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First Oklahoma case of chikungunya confirmed in traveler

A Tulsa County resident, who recently traveled to Haiti on a mission trip, is the first Oklahoman confirmed to test positive for the chikungunya virus.
by Jaclyn Cosgrove Modified: June 19, 2014 at 10:13 pm •  Published: June 20, 2014
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/articleid/4944111/1/pictures/2506046">Photo - FILE- In this undated file photo provided byt he USDA, an aedes aegypti mosquito is shown on human skin. Health officials in the Dominican Republic said this Tuesday April 29, 1014, that the mosquito-borne chikungunya virus has spread widely since making its first appearance in the country. According to the Centers for Disease Control the chikungunya virus is most often spread to people by Aedes aegypti and Aedes albopictus mosquitoes. These are the same mosquitoes that transmit dengue virus. They bite mostly during the daytime. (AP Photo/USDA, File)
FILE- In this undated file photo provided byt he USDA, an aedes aegypti mosquito is shown on human skin. Health officials in the Dominican Republic said this Tuesday April 29, 1014, that the mosquito-borne chikungunya virus has spread widely since making its first appearance in the country. According to the Centers for Disease Control the chikungunya virus is most often spread to people by Aedes aegypti and Aedes albopictus mosquitoes. These are the same mosquitoes that transmit dengue virus. They bite mostly during the daytime. (AP Photo/USDA, File)

Chikungunya was first described during an outbreak in southern Tanzania in 1952, according to the World Health Organization.

The name “chikungunya” derives from a word in the Kimakonde language, meaning “to become contorted,” and describes the stooped appearance of sufferers with joint pain.

Most people exposed to chikungunya will develop symptoms, although it does not often cause death, according to the state Health Department.

Although the most common symptoms are high fever and severe pain in multiple joints, other symptoms may include headache, muscle pain, joint swelling or rash, according to the state Health Department.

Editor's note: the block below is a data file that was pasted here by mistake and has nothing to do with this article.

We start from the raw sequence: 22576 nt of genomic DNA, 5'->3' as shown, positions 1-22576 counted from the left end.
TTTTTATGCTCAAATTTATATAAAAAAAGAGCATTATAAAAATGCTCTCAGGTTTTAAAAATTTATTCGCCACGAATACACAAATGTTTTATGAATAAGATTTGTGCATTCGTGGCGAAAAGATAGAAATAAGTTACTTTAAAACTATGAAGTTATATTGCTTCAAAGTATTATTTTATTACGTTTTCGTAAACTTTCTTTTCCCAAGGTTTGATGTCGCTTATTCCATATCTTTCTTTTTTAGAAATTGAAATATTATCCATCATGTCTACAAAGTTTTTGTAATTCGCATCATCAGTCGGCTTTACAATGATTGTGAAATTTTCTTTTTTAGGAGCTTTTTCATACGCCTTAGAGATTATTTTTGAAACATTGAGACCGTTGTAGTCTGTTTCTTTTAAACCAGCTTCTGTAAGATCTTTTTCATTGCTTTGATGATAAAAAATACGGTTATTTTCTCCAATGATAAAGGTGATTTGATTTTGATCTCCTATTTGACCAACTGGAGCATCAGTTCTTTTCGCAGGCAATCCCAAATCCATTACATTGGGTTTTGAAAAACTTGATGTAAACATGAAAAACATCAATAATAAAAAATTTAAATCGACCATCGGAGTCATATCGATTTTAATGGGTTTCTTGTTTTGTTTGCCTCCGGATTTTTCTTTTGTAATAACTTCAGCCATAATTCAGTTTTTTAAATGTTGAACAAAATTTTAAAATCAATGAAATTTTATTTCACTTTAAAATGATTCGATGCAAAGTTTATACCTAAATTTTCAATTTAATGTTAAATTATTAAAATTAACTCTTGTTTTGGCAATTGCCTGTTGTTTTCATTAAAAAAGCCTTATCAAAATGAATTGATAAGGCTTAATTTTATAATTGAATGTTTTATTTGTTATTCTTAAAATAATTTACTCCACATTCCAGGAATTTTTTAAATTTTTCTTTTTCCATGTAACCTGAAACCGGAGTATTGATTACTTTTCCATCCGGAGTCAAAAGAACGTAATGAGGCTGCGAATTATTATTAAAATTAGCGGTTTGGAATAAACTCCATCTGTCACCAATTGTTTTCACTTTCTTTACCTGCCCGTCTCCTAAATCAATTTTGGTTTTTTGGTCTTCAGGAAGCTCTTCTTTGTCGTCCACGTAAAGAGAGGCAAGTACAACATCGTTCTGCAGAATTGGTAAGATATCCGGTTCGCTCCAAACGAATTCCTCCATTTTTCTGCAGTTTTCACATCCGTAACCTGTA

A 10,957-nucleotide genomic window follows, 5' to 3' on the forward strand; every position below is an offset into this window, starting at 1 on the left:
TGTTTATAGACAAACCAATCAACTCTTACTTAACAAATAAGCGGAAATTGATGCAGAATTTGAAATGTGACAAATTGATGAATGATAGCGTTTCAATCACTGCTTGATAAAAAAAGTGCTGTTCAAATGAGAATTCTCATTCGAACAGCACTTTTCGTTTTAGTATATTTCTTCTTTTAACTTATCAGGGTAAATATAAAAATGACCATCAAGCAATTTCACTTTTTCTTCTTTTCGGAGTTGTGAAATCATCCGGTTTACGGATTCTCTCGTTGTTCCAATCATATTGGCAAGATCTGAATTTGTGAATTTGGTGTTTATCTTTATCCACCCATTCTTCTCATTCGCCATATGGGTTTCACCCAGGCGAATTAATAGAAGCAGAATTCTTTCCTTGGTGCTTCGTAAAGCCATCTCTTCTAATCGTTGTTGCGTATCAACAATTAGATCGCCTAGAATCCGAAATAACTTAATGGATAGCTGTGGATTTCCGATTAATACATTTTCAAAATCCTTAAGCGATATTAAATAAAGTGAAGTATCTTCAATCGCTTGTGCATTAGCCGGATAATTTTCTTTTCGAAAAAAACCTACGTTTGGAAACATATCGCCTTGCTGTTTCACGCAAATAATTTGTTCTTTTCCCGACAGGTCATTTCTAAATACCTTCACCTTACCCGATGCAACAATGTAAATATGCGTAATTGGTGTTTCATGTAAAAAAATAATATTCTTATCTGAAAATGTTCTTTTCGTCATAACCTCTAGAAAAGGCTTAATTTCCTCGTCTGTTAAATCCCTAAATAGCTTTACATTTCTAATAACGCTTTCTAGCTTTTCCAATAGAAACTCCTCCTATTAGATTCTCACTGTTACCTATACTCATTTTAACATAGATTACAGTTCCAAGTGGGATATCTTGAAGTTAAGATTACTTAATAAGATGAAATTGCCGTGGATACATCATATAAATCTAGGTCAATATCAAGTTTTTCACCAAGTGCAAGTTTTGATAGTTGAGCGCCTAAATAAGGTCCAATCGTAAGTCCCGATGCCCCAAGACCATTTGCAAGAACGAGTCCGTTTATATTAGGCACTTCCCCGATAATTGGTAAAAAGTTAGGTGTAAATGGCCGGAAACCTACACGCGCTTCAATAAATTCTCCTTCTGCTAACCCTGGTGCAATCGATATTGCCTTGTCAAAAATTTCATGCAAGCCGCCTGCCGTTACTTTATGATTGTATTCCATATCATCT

Most people feel better within one week, but the joint pain can persist for months to years in some cases.

Bradley said people who are considering traveling overseas to any Caribbean island, South America, Africa or Southeast Asia should take extra precautions against mosquito bites. However, the prevalence of chikungunya is not a reason to cancel travel plans at this time.

Rather, the Health Department is attempting to raise awareness about chikungunya, not scare people, she said.

For example, it’s important to pack plenty of mosquito repellent, Bradley said. Also, because mosquitoes that carry chikungunya are active during the day, people who will be outdoors while traveling should consider wearing clothing with permethrin insecticide on it.

“If people do experience mosquito bites while they are in the Caribbean or other countries where this disease is circulating, and they experience symptoms, such as fever, joint paint or other symptoms that may be related with chikungunya, they should see their physician and request testing for chikungunya,” Bradley said.

by Jaclyn Cosgrove
Medical and Health Reporter
Jaclyn Cosgrove writes about health, public policy and medicine in Oklahoma, among other topics. She is an Oklahoma State University graduate. Jaclyn grew up in the southeast region of the state and enjoys writing about rural Oklahoma. She is...
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